What do we know:
Cargos move up and down axons normally, and this is disrupted when axons become stressed or ill (like in ALS, Alzheimer’s, and Parkinson’s).
What don’t we know: We don’t understand what regulates the movement along the axon (what controls the motor proteins dynein and kinesin), and how we can fix this process when it goes wrong.
What this study shows: This study shows how CDK5 over-activation causes disrupted cargo transport through changes in motor protein activity. CDK5 alters motor proteins indirectly, through proteins Ndel1 and Lis1. Reducing CDK5 activity restores cargo transport to normal in mouse models of ALS.
What we can do in the future because of this study: We can figure out what else is affecting cargo transport in neurons (it isn’t just CDK5!), and in the future attempt to treat sick mice by reducing CDK5 to see if they live longer.
Why you should care: Understanding how tiny cargo move in neurons is awesome! Also, if we can figure out how disrupted cargo transport contributes to disease, we can develop better treatments.
Neurons are the longest cells in the body, with axons that can stretch from your spine to your foot. Proteins and organelles made in the cell body need to be transported to the end of the axon (led by the motor protein kinesin), and old organelles need to be transported back up the axon to be degraded (dragged along behind the motor protein dynein). This transport up and down the axon is disrupted in neurodegenerative diseases like ALS, Alzheimer’s, and Parkinson’s. Scientists do not know how exactly transport is being disrupted, or what we can do to fix it. We found that a neuronal-specific kinase, CDK5, which is over-activated in all of these diseases, is responsible for disrupting transport. High activity of CDK5 causes organelles to wiggle back-and-forth rather than moving smoothly. However, this kinase does not phosphorylate either motor protein directly, rather, we found that it acts on Ndel1, a protein which binds another protein (Lis1) to interfere with dynein-drive transport from the end of the axon to the cell body. Therefore, CDK5 acts indirectly to disrupt transport. Reducing CDK5 activity in neurons from an ALS mouse model helped restore transport.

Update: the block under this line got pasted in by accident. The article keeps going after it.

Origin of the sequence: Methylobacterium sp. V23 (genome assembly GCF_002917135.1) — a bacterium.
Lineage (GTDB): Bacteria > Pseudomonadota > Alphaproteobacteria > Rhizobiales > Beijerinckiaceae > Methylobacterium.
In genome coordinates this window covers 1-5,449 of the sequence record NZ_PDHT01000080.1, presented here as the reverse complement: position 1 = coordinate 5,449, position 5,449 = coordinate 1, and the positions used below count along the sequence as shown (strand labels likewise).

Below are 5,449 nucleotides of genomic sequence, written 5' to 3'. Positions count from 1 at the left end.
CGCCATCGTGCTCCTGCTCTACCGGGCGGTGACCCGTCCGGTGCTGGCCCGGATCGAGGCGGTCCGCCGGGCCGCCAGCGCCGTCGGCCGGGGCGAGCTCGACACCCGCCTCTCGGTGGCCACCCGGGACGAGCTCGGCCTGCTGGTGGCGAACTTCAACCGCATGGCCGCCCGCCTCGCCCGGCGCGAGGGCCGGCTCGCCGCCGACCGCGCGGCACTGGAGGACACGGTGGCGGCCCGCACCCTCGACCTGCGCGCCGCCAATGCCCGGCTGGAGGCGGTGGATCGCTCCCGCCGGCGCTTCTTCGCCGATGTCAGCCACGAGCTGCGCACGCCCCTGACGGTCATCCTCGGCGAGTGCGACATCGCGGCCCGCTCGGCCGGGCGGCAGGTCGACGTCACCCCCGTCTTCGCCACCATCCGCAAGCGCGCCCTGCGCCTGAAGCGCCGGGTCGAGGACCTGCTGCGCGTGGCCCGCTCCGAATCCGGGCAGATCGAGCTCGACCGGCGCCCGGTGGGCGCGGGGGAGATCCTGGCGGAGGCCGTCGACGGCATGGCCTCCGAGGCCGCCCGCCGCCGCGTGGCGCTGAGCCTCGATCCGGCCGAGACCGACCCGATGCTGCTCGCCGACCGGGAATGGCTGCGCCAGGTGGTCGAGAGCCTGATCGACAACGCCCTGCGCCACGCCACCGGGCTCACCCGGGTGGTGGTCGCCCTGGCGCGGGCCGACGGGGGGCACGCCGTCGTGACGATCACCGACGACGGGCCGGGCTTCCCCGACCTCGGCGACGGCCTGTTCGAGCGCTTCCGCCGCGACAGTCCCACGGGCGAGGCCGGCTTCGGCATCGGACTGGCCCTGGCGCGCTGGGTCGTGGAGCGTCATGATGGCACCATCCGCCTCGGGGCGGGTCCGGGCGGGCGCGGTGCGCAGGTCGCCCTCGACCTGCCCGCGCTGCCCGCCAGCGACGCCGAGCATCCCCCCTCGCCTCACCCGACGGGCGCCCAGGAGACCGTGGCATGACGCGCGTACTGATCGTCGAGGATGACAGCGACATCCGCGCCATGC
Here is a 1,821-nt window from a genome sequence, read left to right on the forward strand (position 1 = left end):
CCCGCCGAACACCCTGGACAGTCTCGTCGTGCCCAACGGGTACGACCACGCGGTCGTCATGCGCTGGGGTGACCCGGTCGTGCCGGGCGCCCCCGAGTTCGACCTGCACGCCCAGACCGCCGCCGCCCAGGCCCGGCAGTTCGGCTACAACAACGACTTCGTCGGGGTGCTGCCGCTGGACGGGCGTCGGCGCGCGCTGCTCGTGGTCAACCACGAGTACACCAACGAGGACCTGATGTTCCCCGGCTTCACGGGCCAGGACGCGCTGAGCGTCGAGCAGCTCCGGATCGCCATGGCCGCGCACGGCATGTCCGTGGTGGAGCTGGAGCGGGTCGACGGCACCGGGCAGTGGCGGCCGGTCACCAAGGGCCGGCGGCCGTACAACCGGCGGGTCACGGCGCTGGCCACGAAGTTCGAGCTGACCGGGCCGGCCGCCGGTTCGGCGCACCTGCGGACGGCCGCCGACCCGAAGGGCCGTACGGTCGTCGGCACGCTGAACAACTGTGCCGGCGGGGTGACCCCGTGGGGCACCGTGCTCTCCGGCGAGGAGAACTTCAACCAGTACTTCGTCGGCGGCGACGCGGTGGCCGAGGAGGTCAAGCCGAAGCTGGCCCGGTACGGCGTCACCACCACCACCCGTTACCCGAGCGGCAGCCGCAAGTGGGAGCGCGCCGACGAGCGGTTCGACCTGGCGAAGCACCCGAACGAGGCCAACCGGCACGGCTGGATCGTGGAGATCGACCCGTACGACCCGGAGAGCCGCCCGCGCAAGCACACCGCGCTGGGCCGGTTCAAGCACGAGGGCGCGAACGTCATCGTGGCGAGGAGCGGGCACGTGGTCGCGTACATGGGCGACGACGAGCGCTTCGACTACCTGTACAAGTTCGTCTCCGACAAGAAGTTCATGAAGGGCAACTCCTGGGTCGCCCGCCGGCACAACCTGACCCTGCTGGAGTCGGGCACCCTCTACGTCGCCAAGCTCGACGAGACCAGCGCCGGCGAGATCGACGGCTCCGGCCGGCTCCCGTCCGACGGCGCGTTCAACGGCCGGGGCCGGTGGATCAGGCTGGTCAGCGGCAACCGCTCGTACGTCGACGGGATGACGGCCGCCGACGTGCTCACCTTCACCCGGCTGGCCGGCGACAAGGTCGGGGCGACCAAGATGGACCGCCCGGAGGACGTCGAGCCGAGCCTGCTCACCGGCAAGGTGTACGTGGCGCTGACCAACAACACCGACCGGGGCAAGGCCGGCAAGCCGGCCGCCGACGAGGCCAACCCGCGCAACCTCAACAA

Axonal transport is disrupted in neurodegenerative disease, but we don’t know how transport is regulated in healthy or diseased neurons. The kinase CDK5 is overactivated in stressed neurons because its normal activator (p35, membrane bound) is cleaved (p25, membrane-free), and this cleavage product is spatially and temporally deregulated. We found that expressing the stress activator (p25) in healthy neurons caused disruption of transport for a wide range of cargos including lysosomes, autophagosomes, mitochondria, and signaling endosomes. Previous labs have determined that CDK5 does not directly phosphorylate kinesin or dynein. However, we determined that CDK5 phosphorylates Ndel1, which binds Lis1 to regulate the retrograde processivity of dynein. Without Ndel1, CDK5 cannot disrupt motility. Moreover, similar disruptions are found in neurons taken from SOD1 mice, an ALS mouse model. Reducing CDK5 activity in these neurons returns transport to normal, implying that CDK5 over-activity is responsible for disrupting transport.